(Reuters) - The U.S. Food and Drug Administration on Thursday approved a drug made by Marathon Pharmaceuticals to treat Duchenne muscular dystrophy (DMD), a devastating muscle-wasting disease that mainly affects young boys.
The drug, Emflaza, known generically as deflazacort, belongs to a class of anti-inflammatory drugs known as corticosteroids that are frequently used to treat DMD and other conditions.
Emflaza is the first steroid to win formal FDA approval to treat DMD. Prednisone, another steroid, is frequently prescribed for the disease though it does not have official FDA approval. Emflaza is thought to have fewer side effects than Prednisone.
Deflazacort has been available outside the United States for decades.
The big issue facing closely held Marathon will be how to price the drug. Marathon did not invent deflazacort and patients have been able to import it inexpensively for personal use for years because there was not an approved U.S. treatment.
That will now change. Patients will no longer be allowed to import the drug now that an FDA-approved product is available. Northbrook, Illinois-based Marathon said the drug will carry a list price of $89,000 a year but that the company will provide a “robust” assistance program for patients who are not covered by insurance.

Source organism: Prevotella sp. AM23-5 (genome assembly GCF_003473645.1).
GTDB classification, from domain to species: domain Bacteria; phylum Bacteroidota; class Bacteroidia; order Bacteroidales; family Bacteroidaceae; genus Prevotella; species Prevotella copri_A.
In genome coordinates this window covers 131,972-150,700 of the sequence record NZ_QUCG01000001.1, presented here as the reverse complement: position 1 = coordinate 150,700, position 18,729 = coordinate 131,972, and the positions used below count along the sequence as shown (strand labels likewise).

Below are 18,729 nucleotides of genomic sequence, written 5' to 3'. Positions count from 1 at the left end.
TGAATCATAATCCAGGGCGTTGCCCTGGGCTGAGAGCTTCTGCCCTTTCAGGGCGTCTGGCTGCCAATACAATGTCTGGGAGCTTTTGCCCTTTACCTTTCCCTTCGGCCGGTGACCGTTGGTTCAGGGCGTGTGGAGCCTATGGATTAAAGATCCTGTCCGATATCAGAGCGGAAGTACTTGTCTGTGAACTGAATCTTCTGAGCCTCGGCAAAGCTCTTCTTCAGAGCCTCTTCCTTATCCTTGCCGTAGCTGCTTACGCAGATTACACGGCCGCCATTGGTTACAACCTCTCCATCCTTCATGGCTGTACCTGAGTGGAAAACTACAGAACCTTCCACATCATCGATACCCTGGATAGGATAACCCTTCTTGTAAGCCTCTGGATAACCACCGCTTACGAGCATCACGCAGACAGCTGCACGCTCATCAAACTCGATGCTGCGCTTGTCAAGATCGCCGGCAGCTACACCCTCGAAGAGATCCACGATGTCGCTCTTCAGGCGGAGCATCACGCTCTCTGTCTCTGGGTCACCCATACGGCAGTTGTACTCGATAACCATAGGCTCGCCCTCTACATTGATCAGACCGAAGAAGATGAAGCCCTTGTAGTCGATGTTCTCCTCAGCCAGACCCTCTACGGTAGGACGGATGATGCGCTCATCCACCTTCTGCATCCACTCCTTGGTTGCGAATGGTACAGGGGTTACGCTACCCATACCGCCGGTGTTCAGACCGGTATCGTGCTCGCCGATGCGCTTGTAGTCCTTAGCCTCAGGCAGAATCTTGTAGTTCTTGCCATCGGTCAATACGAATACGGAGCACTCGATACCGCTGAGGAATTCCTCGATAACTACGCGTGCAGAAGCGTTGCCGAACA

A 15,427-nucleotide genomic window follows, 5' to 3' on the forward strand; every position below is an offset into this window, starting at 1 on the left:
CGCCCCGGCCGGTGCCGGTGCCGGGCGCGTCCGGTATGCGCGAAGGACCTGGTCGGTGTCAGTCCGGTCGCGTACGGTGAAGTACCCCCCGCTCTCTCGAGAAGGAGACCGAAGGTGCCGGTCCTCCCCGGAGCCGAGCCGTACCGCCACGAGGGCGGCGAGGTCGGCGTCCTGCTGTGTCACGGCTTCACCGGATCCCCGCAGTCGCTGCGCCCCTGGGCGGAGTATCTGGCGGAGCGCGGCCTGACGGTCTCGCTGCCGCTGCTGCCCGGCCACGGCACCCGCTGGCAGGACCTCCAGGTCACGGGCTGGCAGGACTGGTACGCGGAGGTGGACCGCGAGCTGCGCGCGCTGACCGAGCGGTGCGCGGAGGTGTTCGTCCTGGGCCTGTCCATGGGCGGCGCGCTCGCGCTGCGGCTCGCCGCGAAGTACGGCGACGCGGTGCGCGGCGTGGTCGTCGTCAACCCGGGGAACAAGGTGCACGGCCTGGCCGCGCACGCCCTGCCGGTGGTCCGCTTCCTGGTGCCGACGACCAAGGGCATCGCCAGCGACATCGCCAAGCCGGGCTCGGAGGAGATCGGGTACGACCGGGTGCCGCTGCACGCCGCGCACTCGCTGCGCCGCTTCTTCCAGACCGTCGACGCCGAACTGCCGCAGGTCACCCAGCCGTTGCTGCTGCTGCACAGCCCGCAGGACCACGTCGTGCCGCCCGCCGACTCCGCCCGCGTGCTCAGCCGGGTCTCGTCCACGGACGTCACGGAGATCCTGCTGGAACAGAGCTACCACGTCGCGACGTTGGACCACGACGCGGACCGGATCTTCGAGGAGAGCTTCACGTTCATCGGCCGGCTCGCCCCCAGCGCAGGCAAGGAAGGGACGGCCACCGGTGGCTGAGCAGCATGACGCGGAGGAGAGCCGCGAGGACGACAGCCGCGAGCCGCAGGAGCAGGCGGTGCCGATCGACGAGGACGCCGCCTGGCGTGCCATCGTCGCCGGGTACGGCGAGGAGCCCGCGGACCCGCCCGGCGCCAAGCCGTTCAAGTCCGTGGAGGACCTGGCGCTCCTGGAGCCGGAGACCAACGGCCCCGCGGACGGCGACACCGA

Duchenne’s is a rare genetic disorder affecting some 15,000 U.S. patients that causes progressive muscle deterioration and kills most sufferers by the age of 30. Last year Dr. Janet Woodcock, head of the FDA’s pharmaceuticals division, ordered the approval of a Duchenne drug made by Sarepta Therapeutics Inc despite opposition from the agency’s top scientists and a negative recommendation from a panel of outside advisers.
The FDA approved Emflaza for all DMD patients aged 5 and older. Sarepta’s drug treats a subset of DMD patients representing about 13 percent of the total.
Sarepta’s shares closed 0.3 percent higher at $29.34 on Thursday.
Reporting by Toni Clarke in Washington; Additional reporting by Akankshita Mukhopadhyay in Bengaluru; Editing by Andrew Hay and Matthew Lewis
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